Yes, indeed. I do have something in common with the King of Action, the infamous James Bond 007. I’m the first to say we have a few differences. I am an easy going person who enjoys writing, reading, cooking, and mild gardening (when the weather is perfect). James Bond…well, he’s 007.
For those of you who may have seen the latest James Bond movie, Quantum of Solace, you’ll know that the James Bond star, Daniel Craig, can be seen jumping buildings, averting bullets, and crashing through whatever gets in his way. All in a day’s work while holding back murderers and terrorists single handedly.
Will the Real James Bond Stand Up?
I saw him recently on Jimmy Kimmel Live and almost felt a sense of relief when he walked out with his arm in a sling. That momentary reaction of seeing him as a vulnerable person instead of his invincible character on the screen brought me back to reality that there isn’t a real Santa, I mean James Bond. His arm in a sling was from a shoulder injury. Then he told a story about how he cut off the tip of his finger while filming, but quickly showed the camera that it had healed up and grown back.
See, James Bond and I have something in common. I snipped off the tip of my finger while I was slicing and dicing in my preparation of a Thanksgiving meal. My buddy, James, had his accident while fending off terrorists. Mine was because I turned my wrist slightly wrong while slicing a cucumber. Even at that, I bonded with the “Bond”. My finger, too, has healed, except for the very short nail and awkwardness from a tender finger.
I’m sure your Thanksgiving was memorable, too. You may want to read about my last year’s Thanksgiving, When All the Turkeys Have Gone Home. In case you are still dealing with left-over food or relatives, you need a break to meet some new friends on MyNBCF. Please don’t tell me you have nothing in common with anyone there. Friends are waiting to meet you.
Making Yourself Vulnerable
At a vulnerable time of your life when you find out you have breast cancer, you may also find you want to keep your feelings to yourself. Dr. Henry Cloud and Dr. John Townsend are authors of Boundaries, an enlightening book on how to set physical, mental, emotional, and spiritual boundaries in your life. They say, “Emotional distance is a temporary boundary to give your heart the space it needs to be safe; it is never a permanent way of living.” Keep in mind that there may be a short period of time that you temporarily “catch our breath,” but there is a world of wonderful people who are offering you friendship.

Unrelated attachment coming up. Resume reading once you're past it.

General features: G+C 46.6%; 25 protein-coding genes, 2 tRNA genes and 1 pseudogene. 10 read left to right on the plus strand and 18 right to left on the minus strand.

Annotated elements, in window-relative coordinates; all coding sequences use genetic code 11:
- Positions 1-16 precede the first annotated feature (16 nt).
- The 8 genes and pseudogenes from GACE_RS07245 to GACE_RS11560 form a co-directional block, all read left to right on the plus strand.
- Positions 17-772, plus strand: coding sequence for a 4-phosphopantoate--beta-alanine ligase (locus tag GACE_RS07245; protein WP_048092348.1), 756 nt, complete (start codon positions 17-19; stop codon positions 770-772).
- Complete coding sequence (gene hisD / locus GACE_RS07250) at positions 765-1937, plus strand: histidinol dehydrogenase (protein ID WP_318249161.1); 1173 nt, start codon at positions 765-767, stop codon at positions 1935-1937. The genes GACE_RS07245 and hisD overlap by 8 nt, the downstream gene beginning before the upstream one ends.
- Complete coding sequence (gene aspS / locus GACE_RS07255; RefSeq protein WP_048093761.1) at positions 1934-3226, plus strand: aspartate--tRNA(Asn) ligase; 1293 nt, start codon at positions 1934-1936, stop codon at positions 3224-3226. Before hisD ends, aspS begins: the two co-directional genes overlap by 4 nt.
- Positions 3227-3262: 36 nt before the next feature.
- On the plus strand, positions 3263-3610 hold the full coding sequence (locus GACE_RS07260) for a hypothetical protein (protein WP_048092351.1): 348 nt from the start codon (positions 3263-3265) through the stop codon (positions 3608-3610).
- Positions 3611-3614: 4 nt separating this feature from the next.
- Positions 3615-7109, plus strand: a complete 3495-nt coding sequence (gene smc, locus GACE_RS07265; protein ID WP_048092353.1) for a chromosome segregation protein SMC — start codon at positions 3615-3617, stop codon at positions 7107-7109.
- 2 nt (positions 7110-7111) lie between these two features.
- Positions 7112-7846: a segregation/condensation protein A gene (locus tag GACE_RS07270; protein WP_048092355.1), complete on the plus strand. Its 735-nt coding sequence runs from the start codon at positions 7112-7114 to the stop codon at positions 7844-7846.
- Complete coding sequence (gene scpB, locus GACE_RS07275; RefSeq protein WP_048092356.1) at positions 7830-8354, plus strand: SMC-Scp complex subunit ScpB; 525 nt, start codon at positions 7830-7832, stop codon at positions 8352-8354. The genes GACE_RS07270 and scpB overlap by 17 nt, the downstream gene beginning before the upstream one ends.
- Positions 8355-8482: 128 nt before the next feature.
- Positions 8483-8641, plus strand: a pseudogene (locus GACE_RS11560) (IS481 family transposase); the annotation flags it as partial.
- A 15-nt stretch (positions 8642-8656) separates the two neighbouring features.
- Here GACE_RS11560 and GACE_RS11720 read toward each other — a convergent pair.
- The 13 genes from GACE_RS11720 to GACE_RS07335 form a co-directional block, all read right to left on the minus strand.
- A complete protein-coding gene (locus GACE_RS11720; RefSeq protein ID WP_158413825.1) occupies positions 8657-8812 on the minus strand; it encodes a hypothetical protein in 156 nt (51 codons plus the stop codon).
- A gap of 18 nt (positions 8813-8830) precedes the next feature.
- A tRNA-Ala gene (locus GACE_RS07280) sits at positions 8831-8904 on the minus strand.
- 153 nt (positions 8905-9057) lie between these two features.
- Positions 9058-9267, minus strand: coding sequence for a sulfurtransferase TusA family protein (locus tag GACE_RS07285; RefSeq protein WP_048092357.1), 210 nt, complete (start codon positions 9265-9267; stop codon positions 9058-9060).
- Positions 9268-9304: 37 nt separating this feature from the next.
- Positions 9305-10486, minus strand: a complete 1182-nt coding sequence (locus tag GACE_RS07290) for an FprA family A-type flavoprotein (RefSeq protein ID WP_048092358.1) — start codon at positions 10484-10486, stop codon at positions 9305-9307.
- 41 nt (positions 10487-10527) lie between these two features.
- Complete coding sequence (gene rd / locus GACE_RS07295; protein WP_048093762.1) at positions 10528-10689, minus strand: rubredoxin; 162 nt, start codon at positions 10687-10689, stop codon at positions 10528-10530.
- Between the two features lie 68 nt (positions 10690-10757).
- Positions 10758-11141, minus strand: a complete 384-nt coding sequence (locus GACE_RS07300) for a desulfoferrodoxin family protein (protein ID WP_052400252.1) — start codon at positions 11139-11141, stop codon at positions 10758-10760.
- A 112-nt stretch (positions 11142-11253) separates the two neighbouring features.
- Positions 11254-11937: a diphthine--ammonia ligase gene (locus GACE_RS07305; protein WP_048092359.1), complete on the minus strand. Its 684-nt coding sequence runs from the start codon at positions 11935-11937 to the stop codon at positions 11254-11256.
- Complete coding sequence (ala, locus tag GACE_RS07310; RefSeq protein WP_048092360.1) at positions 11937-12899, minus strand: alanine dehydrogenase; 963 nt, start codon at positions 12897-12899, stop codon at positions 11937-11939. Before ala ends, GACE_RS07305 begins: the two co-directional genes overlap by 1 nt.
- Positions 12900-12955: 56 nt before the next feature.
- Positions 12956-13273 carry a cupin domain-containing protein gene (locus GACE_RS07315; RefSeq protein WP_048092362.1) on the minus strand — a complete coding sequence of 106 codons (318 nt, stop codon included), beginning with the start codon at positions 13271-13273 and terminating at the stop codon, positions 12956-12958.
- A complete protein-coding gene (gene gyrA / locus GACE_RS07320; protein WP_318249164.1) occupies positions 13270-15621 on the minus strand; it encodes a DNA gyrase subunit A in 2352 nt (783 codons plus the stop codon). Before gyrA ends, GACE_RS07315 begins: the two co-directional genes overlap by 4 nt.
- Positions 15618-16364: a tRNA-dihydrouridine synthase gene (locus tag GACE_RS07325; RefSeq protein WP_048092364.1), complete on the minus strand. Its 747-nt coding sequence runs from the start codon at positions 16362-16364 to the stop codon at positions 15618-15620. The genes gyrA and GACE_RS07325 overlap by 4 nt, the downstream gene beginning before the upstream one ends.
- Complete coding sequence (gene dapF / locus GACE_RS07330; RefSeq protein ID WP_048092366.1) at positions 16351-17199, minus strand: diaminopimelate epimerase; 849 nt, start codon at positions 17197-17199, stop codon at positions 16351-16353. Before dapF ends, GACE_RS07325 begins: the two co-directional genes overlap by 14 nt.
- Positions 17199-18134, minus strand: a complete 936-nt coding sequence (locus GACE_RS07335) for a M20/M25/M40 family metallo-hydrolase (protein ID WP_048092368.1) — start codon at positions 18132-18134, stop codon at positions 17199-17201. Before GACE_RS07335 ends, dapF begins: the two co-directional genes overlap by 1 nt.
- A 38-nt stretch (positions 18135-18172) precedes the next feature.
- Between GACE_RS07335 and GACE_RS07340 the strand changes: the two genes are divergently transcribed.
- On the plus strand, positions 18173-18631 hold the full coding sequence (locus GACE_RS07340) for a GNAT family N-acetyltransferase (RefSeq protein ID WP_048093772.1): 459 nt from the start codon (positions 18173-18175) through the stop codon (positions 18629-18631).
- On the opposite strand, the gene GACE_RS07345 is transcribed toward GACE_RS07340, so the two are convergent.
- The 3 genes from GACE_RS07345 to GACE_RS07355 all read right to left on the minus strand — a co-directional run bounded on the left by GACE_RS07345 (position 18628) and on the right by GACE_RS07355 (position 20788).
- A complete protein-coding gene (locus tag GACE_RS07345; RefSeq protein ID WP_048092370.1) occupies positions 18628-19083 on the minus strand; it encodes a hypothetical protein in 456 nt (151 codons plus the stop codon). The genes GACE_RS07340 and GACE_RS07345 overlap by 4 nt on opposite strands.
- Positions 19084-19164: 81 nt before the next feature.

While there is a common experience of having breast cancer, take a look beyond what has happened to you and talk about the things in your life that are important to you. Friendships can develop in the beginning by sharing your breast cancer experience, but take your experience to a higher level of interest in other areas of your life.
Dr. Cloud and Dr. Townsend further explain that boundaries are not walls by saying, “Boundaries are supposed to be able to ‘breathe,’ to be like fences with a gate that can let the good in and the bad out. Individuals with walls for boundaries can let in neither bad nor good. No one touches them.”
As a breast cancer survivor of several years, I clearly remember telling myself that I must let go of bad thoughts and perhaps move toxic people out of my life to make room for the good. It is a life-long quest for me to continue to open my mind and heart to the good in people and to let the best parts of my life emerge from the experience of breast cancer. Friends and loved ones have helped me along the way. Open up to new friendships at MyNBCF.
Thought for Today:
“Friendship doubles our joy and divides our grief.”—Swedish Proverb quote